The jab and Jesus: religion lands a leading role in vaccination efforts

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  In mid-August, after companies began mandating vaccinations for employees and the State of California for healthcare workers, Destiny, an evangelical Assemblies of God Church in Rocklin, began handing out religious vaccine exemption letters to members of its congregation. 

   On September 9th, President Biden reiterated support for vaccinations, mandating that employers with over 100 employees, and federal workers, require vaccinations or weekly COVID-19 tests.

   In response, Destiny updated its Facebook page to make it clear that it is still distributing exemptions. 

   Destiny’s pastor, Greg Farrington, provides an exemption to those who fill out a form stating that getting vaccinated contradicts their personal religious beliefs.

   California joined the list of 5 states that passed legislation banning personal belief exemptions for required vaccinations in 2015; however, COVID-19 and seasonal influenza vaccines are not yet on that list.     

     Employees can avoid an employer’s vaccination mandate if they can prove they have a “sincerely held” religious belief. 

   An employer has the right to investigate whether an employee actually holds these religious beliefs, but these are difficult to question and prove.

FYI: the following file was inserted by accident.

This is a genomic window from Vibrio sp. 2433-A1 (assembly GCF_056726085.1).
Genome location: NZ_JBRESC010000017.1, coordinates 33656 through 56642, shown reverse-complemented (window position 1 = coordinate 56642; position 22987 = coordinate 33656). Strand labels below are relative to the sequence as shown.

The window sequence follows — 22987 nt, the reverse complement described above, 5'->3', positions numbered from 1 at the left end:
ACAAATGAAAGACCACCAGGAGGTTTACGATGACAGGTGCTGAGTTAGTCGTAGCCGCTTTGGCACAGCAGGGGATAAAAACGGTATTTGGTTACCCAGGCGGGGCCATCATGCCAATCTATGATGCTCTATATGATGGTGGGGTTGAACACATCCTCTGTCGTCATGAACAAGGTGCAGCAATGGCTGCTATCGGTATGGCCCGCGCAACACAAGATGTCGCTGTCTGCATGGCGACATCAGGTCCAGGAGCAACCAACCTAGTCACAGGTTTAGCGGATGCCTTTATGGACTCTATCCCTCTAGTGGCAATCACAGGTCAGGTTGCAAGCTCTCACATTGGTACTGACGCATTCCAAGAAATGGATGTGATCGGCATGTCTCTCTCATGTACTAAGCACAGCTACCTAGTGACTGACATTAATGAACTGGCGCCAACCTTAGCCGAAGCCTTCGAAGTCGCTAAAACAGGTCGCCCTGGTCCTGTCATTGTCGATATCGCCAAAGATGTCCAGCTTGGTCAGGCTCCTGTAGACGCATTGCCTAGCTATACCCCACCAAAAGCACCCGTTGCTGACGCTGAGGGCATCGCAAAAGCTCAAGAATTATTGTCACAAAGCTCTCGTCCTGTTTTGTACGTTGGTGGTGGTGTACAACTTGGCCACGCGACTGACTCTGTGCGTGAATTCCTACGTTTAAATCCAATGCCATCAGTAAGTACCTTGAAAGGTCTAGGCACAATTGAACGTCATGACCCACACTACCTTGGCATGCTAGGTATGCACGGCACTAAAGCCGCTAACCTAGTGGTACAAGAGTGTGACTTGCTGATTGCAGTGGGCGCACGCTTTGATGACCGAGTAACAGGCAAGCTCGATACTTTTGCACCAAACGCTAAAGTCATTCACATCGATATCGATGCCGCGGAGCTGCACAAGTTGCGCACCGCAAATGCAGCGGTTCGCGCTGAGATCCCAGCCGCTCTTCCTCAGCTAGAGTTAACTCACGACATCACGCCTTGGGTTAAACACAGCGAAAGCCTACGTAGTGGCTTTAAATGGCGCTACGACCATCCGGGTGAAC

A survey by Pew Research center of over 10,000 adults in the U.S. found that white, evangelical adults were least likely to get vaccinated, while atheists were the most likely, signifying the relationship seen between getting vaccinated and religious beliefs.

   Tanner DiBella, the marketing director of Destiny church, spoke about the church’s perspective on  science and vaccines. 

   “Destiny is not anti-vaccine, and we’re not anti-science,” DiBella said. “We believe in science, but we also believe in choice.”  

     Personal choices are meant to reflect beliefs.

   “Specifically around the COVID-19 vaccination, we have a moral conviction around the way that it was created,” DiBella said.

   “They use fetal cells to test to see how a human body would react to a vaccine. For a lot of people in evangelical church… who are against abortion… (the vaccine) provides a morally compromising situation for them,” DiBella said.

   DiBella is referring to the use of fetal cell lines

   Of the three available vaccines, only the Johnson and Johnson vaccine used fetal cell lines in their development. Pfizer and Moderna did not. 

   According to the LA County Public Health Department, “lab replicated fetal cells” used in this particular development of the vaccine are initially from the ‘70s and ‘80s. Cells from these two abortive procedures have since produced cells that are used for the development of various vaccines such as those for rabies.